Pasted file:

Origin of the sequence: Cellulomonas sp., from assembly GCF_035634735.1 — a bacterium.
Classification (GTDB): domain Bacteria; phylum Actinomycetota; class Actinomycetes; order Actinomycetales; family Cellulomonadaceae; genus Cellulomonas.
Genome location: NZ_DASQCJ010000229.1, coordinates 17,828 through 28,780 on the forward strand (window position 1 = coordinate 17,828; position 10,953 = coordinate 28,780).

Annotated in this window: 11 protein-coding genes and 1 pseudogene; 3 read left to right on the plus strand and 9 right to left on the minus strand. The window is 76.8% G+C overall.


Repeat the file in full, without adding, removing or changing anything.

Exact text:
Origin of the sequence: Cellulomonas sp., from assembly GCF_035634735.1 — a bacterium.
Classification (GTDB): domain Bacteria; phylum Actinomycetota; class Actinomycetes; order Actinomycetales; family Cellulomonadaceae; genus Cellulomonas.
Genome location: NZ_DASQCJ010000229.1, coordinates 17,828 through 28,780 on the forward strand (window position 1 = coordinate 17,828; position 10,953 = coordinate 28,780).

Annotated in this window: 11 protein-coding genes and 1 pseudogene; 3 read left to right on the plus strand and 9 right to left on the minus strand. The window is 76.8% G+C overall.